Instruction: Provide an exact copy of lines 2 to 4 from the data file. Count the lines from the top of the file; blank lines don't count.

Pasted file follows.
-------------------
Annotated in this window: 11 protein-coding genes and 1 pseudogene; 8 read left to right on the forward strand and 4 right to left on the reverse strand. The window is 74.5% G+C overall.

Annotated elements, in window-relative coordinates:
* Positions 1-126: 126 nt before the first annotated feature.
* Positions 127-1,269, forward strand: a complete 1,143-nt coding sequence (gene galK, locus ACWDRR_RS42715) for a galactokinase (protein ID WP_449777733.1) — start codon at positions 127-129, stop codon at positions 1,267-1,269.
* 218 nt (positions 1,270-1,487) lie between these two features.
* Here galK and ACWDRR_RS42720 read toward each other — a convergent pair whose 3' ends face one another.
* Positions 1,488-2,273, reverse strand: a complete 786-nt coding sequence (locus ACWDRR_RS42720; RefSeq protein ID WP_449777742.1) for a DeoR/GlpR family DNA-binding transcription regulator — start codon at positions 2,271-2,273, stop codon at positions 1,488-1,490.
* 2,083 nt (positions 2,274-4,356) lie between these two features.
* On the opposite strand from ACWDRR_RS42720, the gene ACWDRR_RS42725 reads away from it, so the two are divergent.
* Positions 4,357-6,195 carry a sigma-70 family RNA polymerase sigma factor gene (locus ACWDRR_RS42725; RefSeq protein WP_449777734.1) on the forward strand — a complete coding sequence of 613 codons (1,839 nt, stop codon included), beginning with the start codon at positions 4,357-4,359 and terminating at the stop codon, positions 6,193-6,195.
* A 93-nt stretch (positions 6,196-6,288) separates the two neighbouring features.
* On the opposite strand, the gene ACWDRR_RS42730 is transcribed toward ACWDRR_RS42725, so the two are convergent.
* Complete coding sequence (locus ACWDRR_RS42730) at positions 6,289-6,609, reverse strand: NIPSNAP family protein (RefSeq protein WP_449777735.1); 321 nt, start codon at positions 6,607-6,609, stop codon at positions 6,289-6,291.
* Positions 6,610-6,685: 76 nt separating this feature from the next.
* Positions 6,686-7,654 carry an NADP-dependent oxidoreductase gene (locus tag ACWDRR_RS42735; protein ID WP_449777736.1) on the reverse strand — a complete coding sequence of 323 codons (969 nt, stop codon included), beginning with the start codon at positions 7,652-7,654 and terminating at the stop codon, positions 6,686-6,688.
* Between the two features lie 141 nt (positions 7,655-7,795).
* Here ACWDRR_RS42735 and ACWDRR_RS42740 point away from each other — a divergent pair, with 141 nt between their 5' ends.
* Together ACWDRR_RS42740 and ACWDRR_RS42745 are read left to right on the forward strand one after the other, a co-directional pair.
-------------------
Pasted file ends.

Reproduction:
Annotated elements, in window-relative coordinates:
* Positions 1-126: 126 nt before the first annotated feature.
* Positions 127-1,269, forward strand: a complete 1,143-nt coding sequence (gene galK, locus ACWDRR_RS42715) for a galactokinase (protein ID WP_449777733.1) — start codon at positions 127-129, stop codon at positions 1,267-1,269.